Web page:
Facebook: A Tool for Law Enforcement to Restore Community Policing Practices
By Michael Beshears, professor of criminal justice at American Military University
The challenge for leaders in law enforcement is to find ways to utilize online social media to enable residents of the community to feel an authentic connection with the department and the police officers serving the community (Copitch & Fox, 2010). John Miller, the former head of the FBI public affairs branch, once stated that law enforcement needs to exist in the areas where people are present. Thus, if people are using online social media sites, the police need to be active there as well (FBI on Social Media, 2009).
Impact of Technology on Community Policing
Community policing is about building interpersonal relationships of trust and cooperation between the police department and the community they serve via direct interaction (Chappell, 2009). Unfortunately, as technology has evolved, citizen interaction with police has become more limited.
On one hand, technology has enhanced police response to citizen needs. The creation of the 9-1-1 emergency call system made it possible for a citizen to instantly request police assistance. When a call is dispatched, an officer responds.
However, such rapid response also means that officers often have less time to spend on crime prevention or casual interaction with the community (Community Policing Consortium, 1994). As a result, the officer spends a lot of time in the patrol vehicle (somewhat like a mobile office), with no viable means of easily interacting with the community (Dye, 2009). Spending more time in a patrol car is counterintuitive to the philosophy of community policing. While this is certainly not the fault of individual officers, it is something that officers need to be aware of and do their best to engage citizens face-to-face to reinvigorate the community policing model.
The Community Policing Consortium (1994) agreed that police technology, as well as departmental policies introduced due to technological advancements, have contributed to social distancing between police officers and the community. If the problem is technology-driven, perhaps the solution to the problem should be technology driven as well.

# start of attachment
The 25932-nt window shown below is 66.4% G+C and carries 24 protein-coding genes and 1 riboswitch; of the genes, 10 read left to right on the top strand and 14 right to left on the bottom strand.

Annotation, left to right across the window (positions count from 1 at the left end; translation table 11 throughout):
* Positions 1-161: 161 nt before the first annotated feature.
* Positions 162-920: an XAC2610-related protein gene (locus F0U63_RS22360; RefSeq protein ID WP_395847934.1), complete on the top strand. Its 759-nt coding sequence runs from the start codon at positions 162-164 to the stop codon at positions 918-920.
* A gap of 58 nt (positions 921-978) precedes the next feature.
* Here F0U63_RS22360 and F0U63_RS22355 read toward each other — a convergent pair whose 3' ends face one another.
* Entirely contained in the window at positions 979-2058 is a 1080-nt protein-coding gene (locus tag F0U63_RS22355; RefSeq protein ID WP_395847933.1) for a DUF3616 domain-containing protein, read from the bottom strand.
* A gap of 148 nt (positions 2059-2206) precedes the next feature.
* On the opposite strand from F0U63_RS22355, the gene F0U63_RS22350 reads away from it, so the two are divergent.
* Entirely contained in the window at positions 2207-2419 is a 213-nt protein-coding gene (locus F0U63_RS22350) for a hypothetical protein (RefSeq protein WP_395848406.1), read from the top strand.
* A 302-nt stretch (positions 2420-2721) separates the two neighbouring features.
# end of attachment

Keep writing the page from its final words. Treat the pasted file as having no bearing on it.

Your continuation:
Social Media Sites as a Way to Engage the Public
The ideology behind community policing as a philosophy is to engage and involve local community residents with law enforcement to fight crime in one’s own neighborhood (Chappell, 2009). Online social media sites used by police departments to engage the community and solve crime create an interesting dichotomy of technological issues. Since the introduction of the concept of community policing, police departments have struggled with ways to increase their involvement with the local community residents and law enforcement (Dye, 2009). Social media websites like Facebook may be the answer.
Facebook served more than 1 million active users in 2004. Today, it is used by more than 802 million daily active users. Many law enforcement agencies have found that such social media platforms are helping to build and renew community trust and enhance community participation.
How does your agency use social media? Do you think the community is more or less engaged with your department than they were before social media became so popular? Can social media ever replace face-to-face interactions with law enforcement?
About the Author: Michael L. Beshears has two B.S. degrees, one in psychology and another in criminal justice from Drury University. He also has two graduate degrees, a M.S. in criminology from Indiana State University and a M.A. in health services management from Webster University. Mike is a retired senior noncommissioned Officer in the U.S. Army. His 22-year career includes work with the Special Forces, as well as assisting other agencies in their performance of criminal investigations. He has an extensive background in emergency medicine and intensive care medical treatment, as a Special Forces medic, emergency medical technician and licensed practical nurse. As a lifelong learner, he is currently pursuing a doctoral degree in business with a concentration in criminal justice. He has three grown beautiful daughters Michele, Cora and Mollye. He resides with his wife Michelle and their son Hunter, and daughter Malia near Norfork and Bull Shoals Lakes in Clarkridge, Arkansas. Mike is currently an assistant Professor of criminal justice at American Military University & American Public University and is full-time faculty in the School of Public Service & Health. You can contact him at michael.beshears(at)mycampus.apus.edu.
Chappell, A. T., (2009).The philosophical versus actual adoption of Community Policing: A case study, Criminal Justice Review 2009 34: 5. Originally published online 2 December 2008, Sage Publications. doi: 10.1177/0734016808324244
Community Policing Consortium (1994), Understanding community policing: A Framework for Action, Monograph, NCJ 148457, Bureau of Justice Assistance, Washington, DC.
Copitch, G., & Fox, C. (2010). Using social media as a means of improving public confidence. Safer Communities, 9(2), 42. Retrieved from Career and Technical Education.
Dye, S., (2009) Policing in local law enforcement: A commitment to getting out-of-the-car. The Police Chief, vol. LXXVI, no. 10, October 2009. Copyright held by the International Association of Chiefs of Police, 515 North Washington Street, Alexandria, VA 22314 USA. Retrieved from http://www.policechiefmagazine.org/magazine/index.cfm?fuseaction=display&article_id=1908&issue_id=102009
FBI on Social Media, (2009). Stories; Retrieved from http://www.fbi.gov/news/stories/2009/may/socialmedia_051509